IMPORTANT INFORMATION BEFORE YOU BEGIN, PLEASE READ THOROUGHLY. Thank you for choosing our Reclaimed Engineered wood flooring. Now that you have made your selection, you’ve measured the rooms and determined the layout so you’re ready to-begin. But, before you actually start installing the flooring, it is very important that you review the information here for a successful installation.

We’ve put together a brief description of the tools you will need, information about determining adequate subfloor requirements, step-by-step installation instructions, as well as clean-up and maintenance tips.

RECLAIMED ENGINEERED WOOD FLOORING: Dimensions

Standard dimensions:

3/4″ x 3, 4 & 5” width x random length to 7’0″

Custom dimensions:

3/4″ x custom width x random length to 7’0”
5/8″ x custom width x random length to 7’0”

INSTALLATION INSTRUCTIONS: Glue-Down, Nail Down or Floating Floor Methods

TOOLS AND MATERIALS REQUIRED for PROPER INSTALLATION

Power Tools:

Table Saw, Band Saw, Chop Saw, Jamb Saw and/or Jig Saw
Hand Tools
Hand Saw
Tape Measure
Floor Scraper
Pry Bar
Chalk Line
Hammer
Straightedge
Rubber Mallet
Tapping Block
Safety Glasses
10’ of string, Level or Laser Level (optional if using string or level)

Additional Tools and Materials for Glue-Down Installation:

Bostik’s Best or other recommended flooring adhesive
Trowel (see flooring adhesive for notch size required)

Additional Tools and Materials for Staple-Down Installation:

Approved Pneumatic Stapler or Nailer (See Staple/Nail-Down section for approved tools)
Compressor w/Regulator and Hoses
Proper Flooring Adaptor (included with tool) Approved Staples or Nails (Cleats)
15 lb. Felt Paper
Ear Protection

Additional Tools and Materials for Floating Installation:

Underlayment Pad with Seam Tape
Joint Adhesive
5/16” Spacer Wedges
Duct Tape

NOTE: Along with the flooring, be certain that you have all the transitions and moldings needed to finish the job.

SUBFLOOR REQUIREMENTS and PREPARATION

Subfloor Inspection

All subfloors and subfloor systems must be structurally sound and must be installed following their manufacturers’ recommendations.  Our warranties DO NOT cover any problems caused by inadequate substructures or  improper installation of said substructures.

Subfloor Moisture Conditions

A subfloor moisture test should be taken prior to installation, and though this is no guarantee of preventing future moisture problems, it is highly recommended. If an existing problem is present, remedial measures can be taken to correct the situation and reduce the potential for failure in the future. Subfloors can be tested using a quality moisture meter. The subfloor moisture content should not be greater than 10% or 3 lbs./1000 using a calcium chloride test.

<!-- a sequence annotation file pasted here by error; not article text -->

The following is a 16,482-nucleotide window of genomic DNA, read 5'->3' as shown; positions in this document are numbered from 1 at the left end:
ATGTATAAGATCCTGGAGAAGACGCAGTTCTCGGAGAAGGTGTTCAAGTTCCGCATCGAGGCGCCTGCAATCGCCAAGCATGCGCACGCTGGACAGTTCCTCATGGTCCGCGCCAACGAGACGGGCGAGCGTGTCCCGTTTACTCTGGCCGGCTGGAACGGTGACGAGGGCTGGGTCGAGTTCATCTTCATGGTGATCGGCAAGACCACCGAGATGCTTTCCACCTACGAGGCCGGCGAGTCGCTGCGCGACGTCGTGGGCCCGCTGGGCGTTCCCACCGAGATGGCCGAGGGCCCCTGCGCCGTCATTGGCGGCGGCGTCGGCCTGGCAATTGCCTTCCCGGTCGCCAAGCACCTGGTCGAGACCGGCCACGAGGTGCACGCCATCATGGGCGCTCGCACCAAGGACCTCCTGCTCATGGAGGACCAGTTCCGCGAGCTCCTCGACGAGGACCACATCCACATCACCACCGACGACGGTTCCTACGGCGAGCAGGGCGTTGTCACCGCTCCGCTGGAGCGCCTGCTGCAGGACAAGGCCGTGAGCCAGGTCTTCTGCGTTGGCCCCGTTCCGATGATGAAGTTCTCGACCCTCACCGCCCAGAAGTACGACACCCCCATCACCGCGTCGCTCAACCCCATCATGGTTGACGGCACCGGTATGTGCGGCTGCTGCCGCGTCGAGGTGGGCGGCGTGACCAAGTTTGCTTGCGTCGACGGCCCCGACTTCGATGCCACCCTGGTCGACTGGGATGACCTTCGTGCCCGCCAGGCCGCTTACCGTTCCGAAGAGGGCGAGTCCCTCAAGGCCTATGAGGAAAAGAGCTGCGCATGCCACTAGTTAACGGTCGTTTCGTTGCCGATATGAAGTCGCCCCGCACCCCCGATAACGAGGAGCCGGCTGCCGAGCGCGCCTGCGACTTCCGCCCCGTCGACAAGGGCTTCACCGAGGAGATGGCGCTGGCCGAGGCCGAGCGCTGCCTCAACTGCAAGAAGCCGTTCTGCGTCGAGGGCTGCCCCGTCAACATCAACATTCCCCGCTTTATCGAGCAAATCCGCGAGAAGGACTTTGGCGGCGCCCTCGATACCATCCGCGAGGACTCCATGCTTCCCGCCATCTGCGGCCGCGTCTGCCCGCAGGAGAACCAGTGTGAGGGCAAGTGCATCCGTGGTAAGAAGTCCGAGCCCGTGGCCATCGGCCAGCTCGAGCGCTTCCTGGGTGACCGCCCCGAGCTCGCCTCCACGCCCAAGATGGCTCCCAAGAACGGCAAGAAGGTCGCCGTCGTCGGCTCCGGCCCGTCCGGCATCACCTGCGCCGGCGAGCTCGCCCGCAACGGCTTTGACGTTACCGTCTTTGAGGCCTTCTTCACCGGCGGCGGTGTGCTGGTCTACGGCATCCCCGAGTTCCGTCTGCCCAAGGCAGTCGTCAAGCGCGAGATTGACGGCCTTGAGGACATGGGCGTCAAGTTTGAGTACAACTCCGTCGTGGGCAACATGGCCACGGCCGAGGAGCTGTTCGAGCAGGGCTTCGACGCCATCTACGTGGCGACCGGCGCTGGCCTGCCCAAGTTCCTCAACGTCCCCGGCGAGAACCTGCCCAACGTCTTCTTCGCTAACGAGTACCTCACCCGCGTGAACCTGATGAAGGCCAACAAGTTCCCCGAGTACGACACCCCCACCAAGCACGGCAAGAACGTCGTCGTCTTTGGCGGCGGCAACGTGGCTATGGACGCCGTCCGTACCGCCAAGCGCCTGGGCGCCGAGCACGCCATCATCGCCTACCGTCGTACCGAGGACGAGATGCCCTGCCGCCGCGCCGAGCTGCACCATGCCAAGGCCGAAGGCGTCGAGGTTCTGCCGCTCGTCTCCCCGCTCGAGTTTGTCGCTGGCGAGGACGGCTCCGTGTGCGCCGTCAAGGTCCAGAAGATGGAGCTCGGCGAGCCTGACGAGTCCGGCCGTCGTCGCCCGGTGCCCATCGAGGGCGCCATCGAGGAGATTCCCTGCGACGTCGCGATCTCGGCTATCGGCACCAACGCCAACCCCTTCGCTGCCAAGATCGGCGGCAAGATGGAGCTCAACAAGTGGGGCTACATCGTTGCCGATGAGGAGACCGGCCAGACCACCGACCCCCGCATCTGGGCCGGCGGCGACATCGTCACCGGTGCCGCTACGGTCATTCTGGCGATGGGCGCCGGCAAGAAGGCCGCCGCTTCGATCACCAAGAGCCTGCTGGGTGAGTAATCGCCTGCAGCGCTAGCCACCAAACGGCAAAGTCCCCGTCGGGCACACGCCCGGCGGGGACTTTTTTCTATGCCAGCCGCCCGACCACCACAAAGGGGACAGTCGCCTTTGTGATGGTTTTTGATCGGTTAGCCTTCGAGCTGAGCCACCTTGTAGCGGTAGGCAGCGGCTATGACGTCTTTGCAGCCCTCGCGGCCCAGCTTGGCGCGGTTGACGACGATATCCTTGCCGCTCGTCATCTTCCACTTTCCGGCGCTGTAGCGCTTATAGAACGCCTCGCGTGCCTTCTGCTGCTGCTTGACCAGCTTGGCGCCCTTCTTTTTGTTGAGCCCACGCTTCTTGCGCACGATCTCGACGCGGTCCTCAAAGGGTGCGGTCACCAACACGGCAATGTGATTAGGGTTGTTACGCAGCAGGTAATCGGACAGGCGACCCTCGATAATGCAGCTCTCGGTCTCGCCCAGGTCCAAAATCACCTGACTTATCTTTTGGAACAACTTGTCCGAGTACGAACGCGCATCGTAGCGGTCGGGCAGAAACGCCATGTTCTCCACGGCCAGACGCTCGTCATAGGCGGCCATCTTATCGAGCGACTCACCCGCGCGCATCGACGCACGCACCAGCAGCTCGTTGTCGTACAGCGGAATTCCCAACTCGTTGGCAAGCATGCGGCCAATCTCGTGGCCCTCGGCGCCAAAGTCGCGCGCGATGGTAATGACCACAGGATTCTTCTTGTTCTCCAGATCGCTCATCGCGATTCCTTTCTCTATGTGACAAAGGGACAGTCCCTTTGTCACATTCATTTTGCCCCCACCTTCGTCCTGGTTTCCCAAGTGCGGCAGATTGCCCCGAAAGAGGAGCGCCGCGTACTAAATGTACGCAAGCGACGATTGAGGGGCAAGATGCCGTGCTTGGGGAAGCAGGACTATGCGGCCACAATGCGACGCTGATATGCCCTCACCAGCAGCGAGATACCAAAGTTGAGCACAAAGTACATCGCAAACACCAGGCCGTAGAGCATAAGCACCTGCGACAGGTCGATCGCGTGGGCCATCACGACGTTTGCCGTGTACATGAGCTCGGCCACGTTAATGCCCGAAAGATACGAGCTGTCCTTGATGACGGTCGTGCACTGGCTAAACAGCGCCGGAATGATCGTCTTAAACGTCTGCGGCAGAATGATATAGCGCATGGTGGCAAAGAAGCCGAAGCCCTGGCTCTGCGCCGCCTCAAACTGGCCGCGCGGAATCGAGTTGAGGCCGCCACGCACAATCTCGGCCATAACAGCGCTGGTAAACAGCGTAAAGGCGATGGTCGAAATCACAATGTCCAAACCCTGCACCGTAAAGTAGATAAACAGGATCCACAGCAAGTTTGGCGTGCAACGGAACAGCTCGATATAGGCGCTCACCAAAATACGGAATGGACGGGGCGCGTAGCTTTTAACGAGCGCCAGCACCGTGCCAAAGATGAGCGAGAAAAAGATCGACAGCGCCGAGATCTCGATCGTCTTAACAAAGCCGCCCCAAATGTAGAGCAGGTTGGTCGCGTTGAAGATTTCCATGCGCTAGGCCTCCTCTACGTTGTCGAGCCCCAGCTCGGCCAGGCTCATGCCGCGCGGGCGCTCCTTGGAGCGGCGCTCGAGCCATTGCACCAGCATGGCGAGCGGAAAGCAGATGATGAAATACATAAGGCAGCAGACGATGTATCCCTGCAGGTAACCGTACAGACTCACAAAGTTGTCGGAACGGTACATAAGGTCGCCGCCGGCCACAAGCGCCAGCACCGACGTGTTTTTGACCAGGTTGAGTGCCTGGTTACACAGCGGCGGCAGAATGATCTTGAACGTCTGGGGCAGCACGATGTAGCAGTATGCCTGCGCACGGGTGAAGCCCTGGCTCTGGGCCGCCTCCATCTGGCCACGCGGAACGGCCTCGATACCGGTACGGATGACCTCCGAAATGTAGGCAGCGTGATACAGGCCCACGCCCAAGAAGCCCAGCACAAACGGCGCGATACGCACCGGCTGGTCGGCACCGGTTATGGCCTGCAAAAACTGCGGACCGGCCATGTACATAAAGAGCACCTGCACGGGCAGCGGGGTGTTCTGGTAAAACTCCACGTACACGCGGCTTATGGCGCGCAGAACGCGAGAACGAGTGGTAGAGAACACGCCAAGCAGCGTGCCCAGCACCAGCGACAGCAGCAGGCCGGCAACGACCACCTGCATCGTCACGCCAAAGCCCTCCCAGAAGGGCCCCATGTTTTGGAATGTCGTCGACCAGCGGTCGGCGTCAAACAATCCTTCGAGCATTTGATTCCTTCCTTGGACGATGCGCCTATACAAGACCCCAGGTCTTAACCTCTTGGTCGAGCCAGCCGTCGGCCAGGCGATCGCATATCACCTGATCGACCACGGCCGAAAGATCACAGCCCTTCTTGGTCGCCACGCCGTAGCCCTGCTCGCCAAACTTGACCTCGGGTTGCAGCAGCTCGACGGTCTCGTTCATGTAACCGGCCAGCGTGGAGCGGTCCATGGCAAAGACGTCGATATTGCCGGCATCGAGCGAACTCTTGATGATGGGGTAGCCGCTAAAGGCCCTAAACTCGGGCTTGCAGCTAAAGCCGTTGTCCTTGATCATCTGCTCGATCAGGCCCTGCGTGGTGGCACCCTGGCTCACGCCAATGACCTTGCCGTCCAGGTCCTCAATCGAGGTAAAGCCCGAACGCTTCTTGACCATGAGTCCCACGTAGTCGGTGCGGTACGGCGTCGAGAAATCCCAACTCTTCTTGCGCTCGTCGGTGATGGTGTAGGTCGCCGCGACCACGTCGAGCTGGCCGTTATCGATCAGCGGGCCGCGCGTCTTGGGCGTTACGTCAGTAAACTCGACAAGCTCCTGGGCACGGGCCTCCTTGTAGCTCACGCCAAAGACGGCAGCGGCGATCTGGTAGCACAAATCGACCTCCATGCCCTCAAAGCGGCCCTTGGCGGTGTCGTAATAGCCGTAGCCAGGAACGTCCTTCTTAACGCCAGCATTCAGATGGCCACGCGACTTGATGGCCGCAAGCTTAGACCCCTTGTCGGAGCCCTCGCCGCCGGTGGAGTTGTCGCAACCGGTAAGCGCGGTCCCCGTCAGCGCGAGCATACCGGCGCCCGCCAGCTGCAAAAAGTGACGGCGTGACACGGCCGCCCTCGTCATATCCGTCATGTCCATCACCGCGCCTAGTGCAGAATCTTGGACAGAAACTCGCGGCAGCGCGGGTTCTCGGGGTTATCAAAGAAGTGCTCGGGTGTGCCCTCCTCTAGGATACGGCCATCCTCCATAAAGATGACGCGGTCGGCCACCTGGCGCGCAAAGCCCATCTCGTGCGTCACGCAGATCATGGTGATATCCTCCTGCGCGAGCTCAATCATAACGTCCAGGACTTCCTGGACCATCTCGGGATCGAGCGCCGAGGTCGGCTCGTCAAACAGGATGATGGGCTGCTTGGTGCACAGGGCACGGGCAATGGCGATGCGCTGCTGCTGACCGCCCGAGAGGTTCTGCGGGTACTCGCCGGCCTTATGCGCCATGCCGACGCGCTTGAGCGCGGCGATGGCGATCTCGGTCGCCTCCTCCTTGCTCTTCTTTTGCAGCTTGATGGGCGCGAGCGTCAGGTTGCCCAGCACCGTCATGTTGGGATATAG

IF THE MOISTURE CONTENT EXCEEDS THESE LIMITS, DO NOT INSTALL THE FLOORING AND TAKE IMMEDIATE ACTION TO RESOLVE THE PROBLEM BEFORE PROCEEDING (Talk with a licensed building contractor for the best solution for any moisture issues).

The Subfloor Must be Flat

A variance of up to ¼” in 10 feet is acceptable. To check, use either a 10-foot straightedge (i.e., a level) or laser level, or stretch a 10-foot string across the floor noting any dips or crowns. If these dips or crowns exceed ¼” in 10 feet, they must  be leveled. On a concrete subfloor, use a Portland cement based leveling material to fill all low spots and sand all crowns to meet the ¼” in 10 feet requirement. On wood Subfloors a high quality latex-based leveling compound can be  used.

Structural Requirements

The subfloor must be structurally sound. Local building codes may only establish minimum requirements for  flooring systems  and may not provide adequate rigidity and support for proper installation and performance of a hardwood floor. Concrete subfloors, whether they are on-grade or below-grade should be constructed to prevent groundwater from penetrating the concrete. A minimum  3mil  poly barrier should be installed below the concrete prior to pouring the floor.